A reader has just e-mailed me the following post from LAist, a blog specializing on Los Angeles, my hometown. The post “U.S. Media Blames Santa Monica College Professor for Burma Web Blackout,” describes the unfair sensationalizing of an innocent professor at a local community college who dutifully uploaded a video of the Japanese journalist Kenji Nagai killed by Burmese troops. The newswires, like Reuters (with its headline “L.A. professor triggers Myanmar Web shutdown”), directly connect the professor’s decision to upload the video to CNN to the shutdown of internet inside Burma. It states:
A Los Angeles academic may have been a driving force behind the move by Myanmar’s 19-year-old dictatorship to shut down Internet access after bloggers posted images of soldiers killing civilians.
A Japanese broadcast showing the video of his death is here: http://www.youtube.com/watch?v=cdEIy9wuGNc.
Burma’s blogging community has by far been the most influential force in getting the news to the public. From evening news broadcasts in the U.S. to global news stations, amateur photographs and shaky video have provided evidence of the military government’s brutality. A query of “burma+protest” yields nearly 300 videos.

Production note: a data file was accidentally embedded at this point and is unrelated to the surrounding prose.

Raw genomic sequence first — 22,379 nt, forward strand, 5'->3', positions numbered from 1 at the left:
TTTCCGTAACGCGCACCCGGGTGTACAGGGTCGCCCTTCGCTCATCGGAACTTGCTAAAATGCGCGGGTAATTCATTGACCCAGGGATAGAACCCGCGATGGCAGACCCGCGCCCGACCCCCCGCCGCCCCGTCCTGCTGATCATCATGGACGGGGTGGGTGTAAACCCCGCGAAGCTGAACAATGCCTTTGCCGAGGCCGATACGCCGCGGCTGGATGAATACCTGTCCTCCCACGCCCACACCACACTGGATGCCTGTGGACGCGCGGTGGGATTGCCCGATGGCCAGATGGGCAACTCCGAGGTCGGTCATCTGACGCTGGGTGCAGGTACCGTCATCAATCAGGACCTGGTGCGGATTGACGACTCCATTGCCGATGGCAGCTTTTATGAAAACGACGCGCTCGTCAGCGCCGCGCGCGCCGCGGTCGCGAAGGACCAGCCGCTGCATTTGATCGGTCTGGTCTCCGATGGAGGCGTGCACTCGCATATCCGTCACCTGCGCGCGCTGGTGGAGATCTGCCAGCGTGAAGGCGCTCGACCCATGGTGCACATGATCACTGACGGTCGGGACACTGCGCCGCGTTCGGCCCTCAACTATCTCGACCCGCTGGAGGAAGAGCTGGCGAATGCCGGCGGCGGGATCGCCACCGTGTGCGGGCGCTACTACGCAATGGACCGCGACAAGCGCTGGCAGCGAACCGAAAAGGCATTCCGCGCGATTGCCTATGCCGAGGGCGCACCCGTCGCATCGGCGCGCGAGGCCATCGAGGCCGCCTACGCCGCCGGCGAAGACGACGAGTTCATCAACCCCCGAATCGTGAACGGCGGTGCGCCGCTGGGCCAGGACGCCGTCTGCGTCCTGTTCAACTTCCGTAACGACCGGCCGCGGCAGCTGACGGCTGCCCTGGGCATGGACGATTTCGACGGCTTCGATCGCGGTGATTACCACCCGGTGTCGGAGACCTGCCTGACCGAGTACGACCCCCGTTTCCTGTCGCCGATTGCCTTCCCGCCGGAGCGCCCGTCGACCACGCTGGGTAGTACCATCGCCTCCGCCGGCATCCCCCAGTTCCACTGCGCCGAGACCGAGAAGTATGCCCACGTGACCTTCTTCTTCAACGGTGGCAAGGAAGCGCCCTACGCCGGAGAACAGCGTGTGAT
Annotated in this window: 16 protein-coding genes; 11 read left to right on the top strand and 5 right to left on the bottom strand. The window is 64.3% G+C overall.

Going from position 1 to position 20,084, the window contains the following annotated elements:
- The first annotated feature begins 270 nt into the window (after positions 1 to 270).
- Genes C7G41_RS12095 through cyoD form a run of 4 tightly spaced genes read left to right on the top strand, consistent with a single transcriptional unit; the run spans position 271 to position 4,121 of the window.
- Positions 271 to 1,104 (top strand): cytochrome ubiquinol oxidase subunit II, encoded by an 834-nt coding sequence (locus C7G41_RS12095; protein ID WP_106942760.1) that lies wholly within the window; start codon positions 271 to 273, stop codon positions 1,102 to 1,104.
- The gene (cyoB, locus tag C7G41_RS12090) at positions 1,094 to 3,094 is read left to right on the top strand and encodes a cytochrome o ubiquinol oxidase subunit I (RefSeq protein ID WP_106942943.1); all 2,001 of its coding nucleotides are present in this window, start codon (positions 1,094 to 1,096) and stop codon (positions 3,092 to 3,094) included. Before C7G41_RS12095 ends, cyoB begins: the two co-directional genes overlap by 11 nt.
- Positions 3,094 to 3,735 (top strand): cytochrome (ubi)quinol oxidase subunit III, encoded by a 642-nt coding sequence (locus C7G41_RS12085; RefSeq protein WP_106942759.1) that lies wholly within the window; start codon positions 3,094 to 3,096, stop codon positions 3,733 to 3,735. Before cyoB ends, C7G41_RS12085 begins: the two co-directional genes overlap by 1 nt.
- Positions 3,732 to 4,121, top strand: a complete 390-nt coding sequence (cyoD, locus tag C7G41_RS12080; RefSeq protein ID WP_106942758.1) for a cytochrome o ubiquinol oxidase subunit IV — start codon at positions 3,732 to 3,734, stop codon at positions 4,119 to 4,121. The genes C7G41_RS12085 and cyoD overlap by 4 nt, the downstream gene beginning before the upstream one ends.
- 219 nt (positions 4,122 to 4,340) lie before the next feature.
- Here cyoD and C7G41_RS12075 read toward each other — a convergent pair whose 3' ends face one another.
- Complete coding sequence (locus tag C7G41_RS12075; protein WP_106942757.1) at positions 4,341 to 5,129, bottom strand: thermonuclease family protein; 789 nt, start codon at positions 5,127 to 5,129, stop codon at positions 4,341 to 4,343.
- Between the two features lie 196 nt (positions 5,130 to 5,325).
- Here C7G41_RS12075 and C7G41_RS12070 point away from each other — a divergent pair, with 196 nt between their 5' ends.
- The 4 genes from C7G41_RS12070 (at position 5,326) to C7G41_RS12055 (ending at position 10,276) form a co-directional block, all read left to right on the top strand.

Since soldiers raided Burma’s ISP headquarters in the Rangoon University four days ago, news has been slower to travel. A commentary from The Irrawaddy explains everything.
Also, I also disagree with the convenient name given to the recent protests in Burma: “Saffron Revolution.” The name is too simplistic, inferring that these protests are religious in nature and that it is indeed a revolution. However, neither is true. Gambari still held hands with Than Shwe during their meeting in Naypyidaw. Thousands of monks are now arrested, in overflowing jails and makeshift detention centers. And the protests–which I would myself describe as marches–were initially economic in nature and became political. The media often forgets the bigger picture, sensationalizing stories of ordinary people who just want change for the better. Burma cannot be changed by an overthrow of a 45-year-long dictatorship (combining the current junta and the pseudosocialist one years ago.)
Ibrahim Gambari has since left Burma, after meeting with Aung San Suu Kyi and the State Peace and Development Council. The leukemia-ridden and recently incapacitated prime minister Soe Win, according to Mizzima News, has passed away. But that is unlikely to change the bigger picture.
Yellow journalism is dangerous. It makes the situation seem superficial, fantastic and unreal. It raises hopes that seem are truthfully far off. But the media needs to get grounded in reality and stop simplifying what Burma truly needs: a sustainable federal democracy that grants autonomy to all of its people.
One thought on “Yellow journalism: all hype and no substance”
This is a well thought-out and timely piece, AHK. You have an excellent blog high up on my list of bookmarks.